Kelly began applying her designs to my back. My hope had been that we would be able to do a lot of the application while I lay on a massage table. But such was not the case. I had to sit upright for her to apply on my back. Stupidly I sat on my antique piano stool with no padding. I had no idea how long I’d been sitting there — my butt numb, my arms and back exhausted and tense — until we finished, and Paul informed us we been at it for 2 hours and 20 minutes!

Our process was for Kelly to apply sections of her design, then Paul to take photos and video of the progression.

Next she worked on my hands, and before we knew it, it was 1:30 AM. She taped my hands and back to prevent smudging while the paste released its dye onto my skin, and we left Hart Yoga at 1:45.

Day 3 (Wednesday): I arrived at the studio around 9:30 AM after dropping my son off at preschool. We set up and began shooting and applying henna shortly after 10:00. Kelly finished my hands (palms and undersides of fingers), continued with my back and shoulders, and began making her way up the back of my head. Paul continue to document the progression of the henna as it expanded coverage on my back, neck and shoulder. We finally took a lunch break in the late afternoon before I picked up my son to take him home shortly after 5 PM.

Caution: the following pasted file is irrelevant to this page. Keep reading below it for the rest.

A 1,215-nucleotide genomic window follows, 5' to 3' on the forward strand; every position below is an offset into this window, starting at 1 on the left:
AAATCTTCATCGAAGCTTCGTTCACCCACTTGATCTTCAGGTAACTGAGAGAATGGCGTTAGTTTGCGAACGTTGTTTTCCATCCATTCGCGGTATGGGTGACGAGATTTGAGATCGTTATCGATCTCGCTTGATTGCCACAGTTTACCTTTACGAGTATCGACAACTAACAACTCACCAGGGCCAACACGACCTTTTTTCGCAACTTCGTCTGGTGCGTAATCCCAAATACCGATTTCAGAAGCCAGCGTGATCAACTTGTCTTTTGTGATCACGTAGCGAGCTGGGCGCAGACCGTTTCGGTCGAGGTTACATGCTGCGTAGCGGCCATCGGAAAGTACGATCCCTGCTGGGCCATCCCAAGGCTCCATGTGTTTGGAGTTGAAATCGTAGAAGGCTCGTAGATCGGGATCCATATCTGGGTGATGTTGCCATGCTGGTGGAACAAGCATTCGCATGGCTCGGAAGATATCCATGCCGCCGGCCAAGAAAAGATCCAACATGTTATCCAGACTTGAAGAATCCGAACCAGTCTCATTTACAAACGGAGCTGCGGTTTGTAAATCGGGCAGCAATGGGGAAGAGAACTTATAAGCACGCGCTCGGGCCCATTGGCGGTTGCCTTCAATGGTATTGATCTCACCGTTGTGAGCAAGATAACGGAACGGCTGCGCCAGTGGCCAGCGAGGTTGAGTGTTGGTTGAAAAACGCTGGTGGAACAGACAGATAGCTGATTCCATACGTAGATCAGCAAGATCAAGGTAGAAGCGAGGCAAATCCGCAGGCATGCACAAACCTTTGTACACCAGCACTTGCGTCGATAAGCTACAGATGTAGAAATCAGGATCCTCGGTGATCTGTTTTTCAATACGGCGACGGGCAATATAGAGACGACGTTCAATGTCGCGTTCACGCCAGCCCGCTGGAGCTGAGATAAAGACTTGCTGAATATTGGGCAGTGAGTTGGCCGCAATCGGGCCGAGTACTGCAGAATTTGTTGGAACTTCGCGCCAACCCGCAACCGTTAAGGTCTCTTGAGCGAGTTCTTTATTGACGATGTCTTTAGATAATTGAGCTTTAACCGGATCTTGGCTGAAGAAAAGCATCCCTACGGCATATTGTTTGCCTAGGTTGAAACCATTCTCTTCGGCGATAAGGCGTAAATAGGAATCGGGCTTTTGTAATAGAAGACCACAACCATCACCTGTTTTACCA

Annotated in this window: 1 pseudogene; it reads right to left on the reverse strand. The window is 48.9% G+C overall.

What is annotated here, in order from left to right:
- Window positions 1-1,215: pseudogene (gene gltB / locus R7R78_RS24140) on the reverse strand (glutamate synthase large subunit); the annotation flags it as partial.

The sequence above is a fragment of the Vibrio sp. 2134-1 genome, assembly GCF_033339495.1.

I was back at the studio by 6 and we continued with my legs. For the first time I was able to lie down for the application of the henna! It was a relatively short-lived reprieve, as I had to stand while Kelly designed the upper leg. Shooting time allowed the henna paste to dry enough for me to lie down for the second leg. More standing application for the upper leg and some other areas (shoulder, maybe? The details have already blurred.)

By 11:30 we had to decide whether to continue on (second wind, anyone?) or stop where we were and hope we could finish the next day. Kelly pushed through and began working on my chest mandala. We were all getting punchy, and as I stood for the photo and video session, the dried henna paste from my legs began to flake off every time I switched my position. It was everywhere.

Once again, it was 1:30 AM before we left the studio — tired, punchy, and unsure of where this was leading us.